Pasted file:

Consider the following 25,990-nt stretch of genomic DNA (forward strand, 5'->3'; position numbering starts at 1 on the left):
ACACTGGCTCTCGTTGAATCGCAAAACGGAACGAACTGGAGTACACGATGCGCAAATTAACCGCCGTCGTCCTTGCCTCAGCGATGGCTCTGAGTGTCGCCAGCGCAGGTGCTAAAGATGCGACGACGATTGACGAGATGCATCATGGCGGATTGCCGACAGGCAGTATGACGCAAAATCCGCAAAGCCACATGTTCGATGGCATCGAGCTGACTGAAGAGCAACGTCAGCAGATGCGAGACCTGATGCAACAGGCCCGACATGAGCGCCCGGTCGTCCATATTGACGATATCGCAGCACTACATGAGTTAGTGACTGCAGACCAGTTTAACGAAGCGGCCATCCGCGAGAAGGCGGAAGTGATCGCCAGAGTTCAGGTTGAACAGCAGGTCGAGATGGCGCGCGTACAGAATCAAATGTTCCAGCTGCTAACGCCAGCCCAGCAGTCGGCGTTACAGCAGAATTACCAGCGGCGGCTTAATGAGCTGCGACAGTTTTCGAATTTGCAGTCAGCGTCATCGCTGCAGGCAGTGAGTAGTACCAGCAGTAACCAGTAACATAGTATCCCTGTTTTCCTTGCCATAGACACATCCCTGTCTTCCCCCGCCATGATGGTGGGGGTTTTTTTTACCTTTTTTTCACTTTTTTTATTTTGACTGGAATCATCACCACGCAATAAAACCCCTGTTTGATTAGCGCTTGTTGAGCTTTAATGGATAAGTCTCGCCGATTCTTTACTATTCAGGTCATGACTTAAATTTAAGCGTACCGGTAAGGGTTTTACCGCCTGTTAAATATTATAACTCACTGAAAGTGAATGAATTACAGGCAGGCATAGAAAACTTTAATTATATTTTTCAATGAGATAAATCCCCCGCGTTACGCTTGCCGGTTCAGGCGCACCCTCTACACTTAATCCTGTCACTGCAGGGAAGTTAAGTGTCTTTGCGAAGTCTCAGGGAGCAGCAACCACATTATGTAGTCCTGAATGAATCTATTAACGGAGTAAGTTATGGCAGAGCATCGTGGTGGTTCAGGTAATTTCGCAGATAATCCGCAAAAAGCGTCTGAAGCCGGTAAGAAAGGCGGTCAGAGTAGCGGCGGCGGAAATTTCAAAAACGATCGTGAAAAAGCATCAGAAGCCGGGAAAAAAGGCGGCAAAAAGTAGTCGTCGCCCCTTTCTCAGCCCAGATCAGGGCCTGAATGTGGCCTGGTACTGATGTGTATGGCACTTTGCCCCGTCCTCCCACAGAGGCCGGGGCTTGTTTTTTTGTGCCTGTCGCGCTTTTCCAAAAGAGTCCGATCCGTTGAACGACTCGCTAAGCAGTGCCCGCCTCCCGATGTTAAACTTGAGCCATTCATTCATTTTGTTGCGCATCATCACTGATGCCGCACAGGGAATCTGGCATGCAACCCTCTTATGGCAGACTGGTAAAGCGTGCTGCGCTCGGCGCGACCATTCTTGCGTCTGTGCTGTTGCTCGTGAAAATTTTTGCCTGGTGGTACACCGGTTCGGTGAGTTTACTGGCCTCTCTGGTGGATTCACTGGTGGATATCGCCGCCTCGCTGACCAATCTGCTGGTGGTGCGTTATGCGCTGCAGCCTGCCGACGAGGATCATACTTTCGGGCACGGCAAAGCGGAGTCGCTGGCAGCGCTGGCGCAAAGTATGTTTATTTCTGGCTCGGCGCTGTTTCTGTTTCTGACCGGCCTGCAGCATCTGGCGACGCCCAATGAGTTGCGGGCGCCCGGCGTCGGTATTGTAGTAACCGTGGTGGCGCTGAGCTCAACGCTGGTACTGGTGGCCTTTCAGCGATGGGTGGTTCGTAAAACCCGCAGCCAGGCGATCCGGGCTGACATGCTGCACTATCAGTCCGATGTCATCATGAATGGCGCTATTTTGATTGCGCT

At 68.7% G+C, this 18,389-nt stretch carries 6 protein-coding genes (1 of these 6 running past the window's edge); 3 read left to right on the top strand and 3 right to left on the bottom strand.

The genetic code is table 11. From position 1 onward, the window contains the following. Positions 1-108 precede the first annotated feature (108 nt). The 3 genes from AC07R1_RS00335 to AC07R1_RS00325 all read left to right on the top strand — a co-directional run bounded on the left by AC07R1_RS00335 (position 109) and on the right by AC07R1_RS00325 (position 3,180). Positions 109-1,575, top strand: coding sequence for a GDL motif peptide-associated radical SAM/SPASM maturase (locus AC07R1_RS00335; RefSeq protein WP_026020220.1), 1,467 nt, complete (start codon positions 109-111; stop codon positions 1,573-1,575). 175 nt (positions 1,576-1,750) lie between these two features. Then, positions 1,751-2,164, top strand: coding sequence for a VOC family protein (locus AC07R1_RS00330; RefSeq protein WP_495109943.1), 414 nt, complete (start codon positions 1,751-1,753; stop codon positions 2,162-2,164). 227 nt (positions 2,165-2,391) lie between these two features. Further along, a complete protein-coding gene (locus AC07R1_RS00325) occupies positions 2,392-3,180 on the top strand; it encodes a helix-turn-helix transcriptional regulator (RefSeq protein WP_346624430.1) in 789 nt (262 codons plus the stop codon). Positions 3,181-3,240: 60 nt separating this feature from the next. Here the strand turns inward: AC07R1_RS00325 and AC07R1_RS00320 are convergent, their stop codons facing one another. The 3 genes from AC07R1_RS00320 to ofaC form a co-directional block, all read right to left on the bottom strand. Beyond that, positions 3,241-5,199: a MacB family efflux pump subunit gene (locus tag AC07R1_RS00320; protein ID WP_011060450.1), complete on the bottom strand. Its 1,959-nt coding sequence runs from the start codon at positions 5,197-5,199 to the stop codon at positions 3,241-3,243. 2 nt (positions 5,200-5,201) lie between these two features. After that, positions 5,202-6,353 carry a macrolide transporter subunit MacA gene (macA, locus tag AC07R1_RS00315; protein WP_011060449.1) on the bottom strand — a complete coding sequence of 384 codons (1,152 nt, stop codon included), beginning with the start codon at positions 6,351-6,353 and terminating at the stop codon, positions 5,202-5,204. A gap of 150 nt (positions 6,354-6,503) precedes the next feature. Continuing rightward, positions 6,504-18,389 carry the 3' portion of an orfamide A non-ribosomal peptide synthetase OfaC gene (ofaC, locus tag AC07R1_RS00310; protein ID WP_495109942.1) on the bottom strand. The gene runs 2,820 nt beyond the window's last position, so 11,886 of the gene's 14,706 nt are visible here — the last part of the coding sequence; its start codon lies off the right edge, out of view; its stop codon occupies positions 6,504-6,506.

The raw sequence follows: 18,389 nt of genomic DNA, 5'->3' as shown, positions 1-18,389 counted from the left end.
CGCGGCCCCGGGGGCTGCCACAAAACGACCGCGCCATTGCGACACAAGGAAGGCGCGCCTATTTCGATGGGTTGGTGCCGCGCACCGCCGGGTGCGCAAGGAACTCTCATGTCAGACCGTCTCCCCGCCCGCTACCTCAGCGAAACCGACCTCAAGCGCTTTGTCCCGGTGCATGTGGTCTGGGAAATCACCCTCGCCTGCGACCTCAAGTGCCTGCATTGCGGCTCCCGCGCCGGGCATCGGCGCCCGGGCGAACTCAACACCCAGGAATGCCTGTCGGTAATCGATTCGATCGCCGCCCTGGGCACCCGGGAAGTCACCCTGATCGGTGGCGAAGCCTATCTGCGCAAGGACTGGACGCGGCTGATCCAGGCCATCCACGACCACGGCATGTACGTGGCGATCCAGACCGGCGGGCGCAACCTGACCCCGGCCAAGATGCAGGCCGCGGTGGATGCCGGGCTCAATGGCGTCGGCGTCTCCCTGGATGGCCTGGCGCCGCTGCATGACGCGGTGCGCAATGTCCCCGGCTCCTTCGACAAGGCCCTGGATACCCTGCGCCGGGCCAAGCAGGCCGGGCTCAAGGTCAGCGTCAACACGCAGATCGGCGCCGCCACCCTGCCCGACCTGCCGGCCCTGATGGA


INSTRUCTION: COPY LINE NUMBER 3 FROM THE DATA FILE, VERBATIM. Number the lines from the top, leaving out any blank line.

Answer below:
At 68.7% G+C, this 18,389-nt stretch carries 6 protein-coding genes (1 of these 6 running past the window's edge); 3 read left to right on the top strand and 3 right to left on the bottom strand.